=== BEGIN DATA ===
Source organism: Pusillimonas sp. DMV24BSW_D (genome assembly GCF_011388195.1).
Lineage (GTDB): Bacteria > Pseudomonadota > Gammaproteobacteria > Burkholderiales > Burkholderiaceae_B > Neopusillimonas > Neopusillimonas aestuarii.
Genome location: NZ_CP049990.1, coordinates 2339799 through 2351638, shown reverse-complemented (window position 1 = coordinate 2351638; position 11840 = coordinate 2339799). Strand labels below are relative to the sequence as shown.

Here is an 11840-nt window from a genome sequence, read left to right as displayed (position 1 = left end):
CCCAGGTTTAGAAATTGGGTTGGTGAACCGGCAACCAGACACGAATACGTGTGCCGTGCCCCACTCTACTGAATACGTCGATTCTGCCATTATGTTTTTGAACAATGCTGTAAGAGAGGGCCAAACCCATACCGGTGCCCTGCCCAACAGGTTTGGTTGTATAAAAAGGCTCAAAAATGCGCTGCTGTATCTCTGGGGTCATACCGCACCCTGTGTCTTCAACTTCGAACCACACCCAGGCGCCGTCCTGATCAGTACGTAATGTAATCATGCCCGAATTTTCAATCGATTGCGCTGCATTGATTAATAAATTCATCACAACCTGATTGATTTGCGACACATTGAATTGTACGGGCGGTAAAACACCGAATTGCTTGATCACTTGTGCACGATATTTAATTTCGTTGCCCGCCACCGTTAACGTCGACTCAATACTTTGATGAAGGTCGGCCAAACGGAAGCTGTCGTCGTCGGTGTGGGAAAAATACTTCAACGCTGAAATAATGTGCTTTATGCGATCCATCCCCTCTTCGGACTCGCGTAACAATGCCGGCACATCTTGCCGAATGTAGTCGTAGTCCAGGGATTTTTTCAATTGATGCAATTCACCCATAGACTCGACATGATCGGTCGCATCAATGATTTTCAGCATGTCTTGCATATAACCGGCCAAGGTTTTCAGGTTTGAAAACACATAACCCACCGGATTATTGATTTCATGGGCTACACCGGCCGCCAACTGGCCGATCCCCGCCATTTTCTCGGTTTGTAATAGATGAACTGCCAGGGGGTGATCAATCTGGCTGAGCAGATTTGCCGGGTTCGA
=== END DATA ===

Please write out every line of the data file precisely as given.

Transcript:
Source organism: Pusillimonas sp. DMV24BSW_D (genome assembly GCF_011388195.1).
Lineage (GTDB): Bacteria > Pseudomonadota > Gammaproteobacteria > Burkholderiales > Burkholderiaceae_B > Neopusillimonas > Neopusillimonas aestuarii.
Genome location: NZ_CP049990.1, coordinates 2339799 through 2351638, shown reverse-complemented (window position 1 = coordinate 2351638; position 11840 = coordinate 2339799). Strand labels below are relative to the sequence as shown.

Here is an 11840-nt window from a genome sequence, read left to right as displayed (position 1 = left end):
CCCAGGTTTAGAAATTGGGTTGGTGAACCGGCAACCAGACACGAATACGTGTGCCGTGCCCCACTCTACTGAATACGTCGATTCTGCCATTATGTTTTTGAACAATGCTGTAAGAGAGGGCCAAACCCATACCGGTGCCCTGCCCAACAGGTTTGGTTGTATAAAAAGGCTCAAAAATGCGCTGCTGTATCTCTGGGGTCATACCGCACCCTGTGTCTTCAACTTCGAACCACACCCAGGCGCCGTCCTGATCAGTACGTAATGTAATCATGCCCGAATTTTCAATCGATTGCGCTGCATTGATTAATAAATTCATCACAACCTGATTGATTTGCGACACATTGAATTGTACGGGCGGTAAAACACCGAATTGCTTGATCACTTGTGCACGATATTTAATTTCGTTGCCCGCCACCGTTAACGTCGACTCAATACTTTGATGAAGGTCGGCCAAACGGAAGCTGTCGTCGTCGGTGTGGGAAAAATACTTCAACGCTGAAATAATGTGCTTTATGCGATCCATCCCCTCTTCGGACTCGCGTAACAATGCCGGCACATCTTGCCGAATGTAGTCGTAGTCCAGGGATTTTTTCAATTGATGCAATTCACCCATAGACTCGACATGATCGGTCGCATCAATGATTTTCAGCATGTCTTGCATATAACCGGCCAAGGTTTTCAGGTTTGAAAACACATAACCCACCGGATTATTGATTTCATGGGCTACACCGGCCGCCAACTGGCCGATCCCCGCCATTTTCTCGGTTTGTAATAGATGAACTGCCAGGGGGTGATCAATCTGGCTGAGCAGATTTGCCGGGTTCGA